Why are CFRPs less likely to be used for making industrial machine tools and automation systems?

If you hear mention of carbon fibre-reinforced plastics (CFRPs), you – like many designers and engineers – will likely think immediately of Formula 1 cars, racing bikes and fighter jets.

“While CFRPs are being increasingly used in commercial aerospace and mainstream automotive applications, where the stiffness and light weight of these materials drive reductions in fuel consumption and carbon dioxide emissions, they are typically associated with the expensive, the exotic and the niche,” says head of business development at CompoTech, Humphrey Carter. “With some creative thinking and the right technical knowledge, however, the unique properties of CFRPs can be exploited in a wide variety of more down-to-earth industries, too. And the results can be striking.”

The manufacture of industrial machine tools and automation systems, for instance, is a highly competitive business, where end-users demand systems that deliver high levels of productivity and quality. As a consequence, companies operating in this sector are designing larger machines, with high-speed moving elements that can often be several meters in length.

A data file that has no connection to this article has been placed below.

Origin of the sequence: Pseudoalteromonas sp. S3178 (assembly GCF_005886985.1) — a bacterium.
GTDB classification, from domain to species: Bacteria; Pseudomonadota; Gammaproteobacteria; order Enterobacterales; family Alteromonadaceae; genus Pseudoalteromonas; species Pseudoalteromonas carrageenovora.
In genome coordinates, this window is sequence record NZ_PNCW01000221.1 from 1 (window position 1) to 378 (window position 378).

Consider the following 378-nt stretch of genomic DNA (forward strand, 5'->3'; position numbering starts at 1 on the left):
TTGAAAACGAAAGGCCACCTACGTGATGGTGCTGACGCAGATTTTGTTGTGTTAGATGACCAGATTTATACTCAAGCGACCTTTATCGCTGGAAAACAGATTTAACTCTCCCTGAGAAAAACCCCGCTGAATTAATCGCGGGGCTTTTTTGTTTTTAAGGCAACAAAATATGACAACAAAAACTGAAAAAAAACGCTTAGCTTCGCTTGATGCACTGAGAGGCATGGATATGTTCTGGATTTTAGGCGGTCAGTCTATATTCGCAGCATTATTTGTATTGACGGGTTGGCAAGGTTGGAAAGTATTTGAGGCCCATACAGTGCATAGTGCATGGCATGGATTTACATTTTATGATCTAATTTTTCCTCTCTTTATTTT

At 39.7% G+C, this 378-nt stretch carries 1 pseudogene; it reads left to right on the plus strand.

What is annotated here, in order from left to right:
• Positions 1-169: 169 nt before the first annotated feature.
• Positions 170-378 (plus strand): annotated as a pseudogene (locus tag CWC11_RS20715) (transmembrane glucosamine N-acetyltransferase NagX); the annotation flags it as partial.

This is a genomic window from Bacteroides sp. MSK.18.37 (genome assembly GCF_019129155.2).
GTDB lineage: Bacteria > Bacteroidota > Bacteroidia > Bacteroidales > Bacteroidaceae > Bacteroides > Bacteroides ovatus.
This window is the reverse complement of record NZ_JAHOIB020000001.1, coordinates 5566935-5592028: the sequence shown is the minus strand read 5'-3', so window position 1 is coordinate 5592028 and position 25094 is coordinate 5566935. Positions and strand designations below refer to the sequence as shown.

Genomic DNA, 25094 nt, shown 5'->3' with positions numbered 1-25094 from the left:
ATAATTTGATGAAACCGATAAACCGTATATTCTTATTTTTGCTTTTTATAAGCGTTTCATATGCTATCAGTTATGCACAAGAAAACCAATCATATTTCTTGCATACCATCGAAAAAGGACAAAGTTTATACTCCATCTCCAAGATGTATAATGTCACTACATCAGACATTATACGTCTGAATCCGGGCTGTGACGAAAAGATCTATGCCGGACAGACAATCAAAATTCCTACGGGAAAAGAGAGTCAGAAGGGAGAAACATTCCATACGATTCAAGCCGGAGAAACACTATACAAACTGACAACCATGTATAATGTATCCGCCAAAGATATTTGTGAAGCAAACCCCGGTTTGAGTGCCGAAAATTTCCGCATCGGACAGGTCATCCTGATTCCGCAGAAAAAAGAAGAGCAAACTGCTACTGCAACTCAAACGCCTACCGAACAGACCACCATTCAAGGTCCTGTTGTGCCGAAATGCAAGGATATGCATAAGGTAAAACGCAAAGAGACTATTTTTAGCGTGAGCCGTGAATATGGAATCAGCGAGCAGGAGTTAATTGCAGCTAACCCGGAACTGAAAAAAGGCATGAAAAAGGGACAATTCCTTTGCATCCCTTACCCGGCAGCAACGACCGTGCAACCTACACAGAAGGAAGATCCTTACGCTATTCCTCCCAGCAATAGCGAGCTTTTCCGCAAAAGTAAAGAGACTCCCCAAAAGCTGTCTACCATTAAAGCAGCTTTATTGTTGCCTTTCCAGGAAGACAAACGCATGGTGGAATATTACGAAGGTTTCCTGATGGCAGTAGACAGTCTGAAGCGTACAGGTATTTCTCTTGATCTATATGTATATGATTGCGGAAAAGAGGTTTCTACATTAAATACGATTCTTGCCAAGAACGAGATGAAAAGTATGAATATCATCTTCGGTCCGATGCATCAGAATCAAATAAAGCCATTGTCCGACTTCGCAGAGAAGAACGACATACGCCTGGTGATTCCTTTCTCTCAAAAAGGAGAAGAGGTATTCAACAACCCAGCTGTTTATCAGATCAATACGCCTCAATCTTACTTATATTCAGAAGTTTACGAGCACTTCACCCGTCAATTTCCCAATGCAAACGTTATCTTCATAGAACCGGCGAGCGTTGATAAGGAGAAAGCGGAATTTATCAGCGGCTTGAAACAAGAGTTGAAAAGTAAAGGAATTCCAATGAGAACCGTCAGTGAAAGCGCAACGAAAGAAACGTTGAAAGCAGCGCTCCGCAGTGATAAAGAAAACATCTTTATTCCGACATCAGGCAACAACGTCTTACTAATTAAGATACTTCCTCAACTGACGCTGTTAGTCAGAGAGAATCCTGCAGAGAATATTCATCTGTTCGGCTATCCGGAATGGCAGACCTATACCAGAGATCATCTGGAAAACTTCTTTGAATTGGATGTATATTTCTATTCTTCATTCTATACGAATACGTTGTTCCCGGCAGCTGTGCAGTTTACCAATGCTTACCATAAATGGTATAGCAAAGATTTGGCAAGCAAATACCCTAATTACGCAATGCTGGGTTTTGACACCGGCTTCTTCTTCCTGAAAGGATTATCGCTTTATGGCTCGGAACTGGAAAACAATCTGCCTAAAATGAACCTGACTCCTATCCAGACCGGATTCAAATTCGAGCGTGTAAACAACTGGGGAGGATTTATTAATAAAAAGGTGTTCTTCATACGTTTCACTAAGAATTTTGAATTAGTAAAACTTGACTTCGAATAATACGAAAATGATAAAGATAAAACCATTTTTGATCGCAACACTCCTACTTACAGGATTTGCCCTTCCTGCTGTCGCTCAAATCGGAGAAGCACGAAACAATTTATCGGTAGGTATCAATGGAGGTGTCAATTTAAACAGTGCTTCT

These elements must be produced to extremely tight tolerances and must be stable enough to accelerate and decelerate rapidly in such a way as to maintain the accuracy of the machine. Much like structural parts for racing cars and aeroplanes, therefore, they must be lightweight, and demonstrate sufficient strength and stiffness to support both static and dynamic loads with minimal deflection. They also offer damping advantage for machine performance and prolong their lifetime.